How We’re Working Just Isn’t Working

The problem isn’t e-mail. The problem is how we use it.


In Message Not Received, I devote an entire chapter to the perils and limitations of e-mail.

It wasn’t hard to write.

This may leave potential readers with the impression that I despise e-mail. In fact, nothing could be further from the truth. Hearing from a friend often puts a smile on my face. For someone like me, e-mail is a very valuable business tool. I’d even call it indispensable. Despite its limitations and the often-maddening insistence of so many people to ignore better collaboration tools, I for one could not work in a world without e-mail.

Let me make this as clear as possible:

The problem isn’t e-mail. The problem is how we use it.

One could write a long book about the sentiment behind those two pithy sentences. By no means do they only apply only to e-mail. In the technology world, there’s an oft-invoked axiom for this type of phenomenon: PICNIC. It stands for “problem in chair, not in computer.”

It’s easy to blame software applications for exacerbating business communication. For instance, Microsoft PowerPoint often takes a bad rap, but it’s a perfectly serviceable application. In fact, it is my presentation tool of choice. (I find its Presentation View to be exceptionally useful.) As much as we may like to criticize it, PowerPoint does not automatically generate dozens of inscrutable slides and force its users to read off of them. The problem lies in how people use it. Prezi, Keynote, and other presentation applications may offer different bells and whistles, but don’t change badly designed slides.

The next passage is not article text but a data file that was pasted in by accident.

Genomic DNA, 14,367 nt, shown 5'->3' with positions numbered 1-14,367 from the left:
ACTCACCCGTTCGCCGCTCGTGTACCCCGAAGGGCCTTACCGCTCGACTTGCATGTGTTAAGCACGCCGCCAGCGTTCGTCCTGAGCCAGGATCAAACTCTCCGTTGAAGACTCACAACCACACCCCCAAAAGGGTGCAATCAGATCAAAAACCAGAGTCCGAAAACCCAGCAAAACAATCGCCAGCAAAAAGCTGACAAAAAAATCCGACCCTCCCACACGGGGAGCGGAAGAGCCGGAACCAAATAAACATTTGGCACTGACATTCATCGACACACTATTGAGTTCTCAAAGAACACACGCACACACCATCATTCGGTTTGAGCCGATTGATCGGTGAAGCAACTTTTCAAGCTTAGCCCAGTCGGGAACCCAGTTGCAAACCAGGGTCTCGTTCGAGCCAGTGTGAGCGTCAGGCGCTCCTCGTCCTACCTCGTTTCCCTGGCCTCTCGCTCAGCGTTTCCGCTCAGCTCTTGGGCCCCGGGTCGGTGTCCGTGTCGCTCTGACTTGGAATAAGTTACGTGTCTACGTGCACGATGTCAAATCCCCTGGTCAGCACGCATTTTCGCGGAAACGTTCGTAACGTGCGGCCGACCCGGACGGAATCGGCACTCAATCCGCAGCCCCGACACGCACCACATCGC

E-Mail’s Cross-Purposes

We have long since solved e-mail’s nascent problems: reliability, dependability, and interoperability. None of which alters the fact that e-mail remains a fundamentally limited medium, and sending more messages only exacerbates its limitations. Most germane here, an increase in the number of e-mails often enhances the extent to which employees feel overwhelmed. Employees frequently use their inboxes as catchalls for absolutely everything work-related and even some non-work purposes. In doing so, they conflate several often overlapping but fundamentally disparate types of communications, including:

When we cram everything into e-mail, it becomes less useful as a communications medium.

  • Group work-related messages (read: announcements)
  • Individual work-related messages
  • New and existing work-related projects, issues, and tasks
  • Comments to existing work-related projects, issues, and tasks
  • Important personal communications—e.g., messages from significant others

Simon Says: How We’re Working Just Isn’t Working

We’ve been conditioned to use our inboxes as de facto to-do lists for our professional and personal lives. As such, it’s entirely rational for us to check in frequently, if not constantly. This goes double during deadlines if employees fear for their jobs. How else are employees supposed to answer essential questions like:

  • What do I need to be doing right now?
  • What else do I need to do?
  • What’s the status of a current task, project, or issue?
  • Does my team, manager, or subordinates need anything else from me?
  • Are there any other problems of which I need to be aware?
  • What else needs fixing?
  • Is anything going on with my kids?

When we cram everything into e-mail, it becomes less useful as a communications medium.

I’ll have more to say on this subject over the next year. For now, don’t use you inbox to manage all aspects of your life. For now, I suggest adopting new tools to manage projects in Smartsheet, Asana, Trello, or something else. Keep track of your to-do list in Todoist or a comparable app. Send discrete messages via text or Snapchat. And move some of your conversations to the phone.


Originally published on Wired. Click here to read it there.

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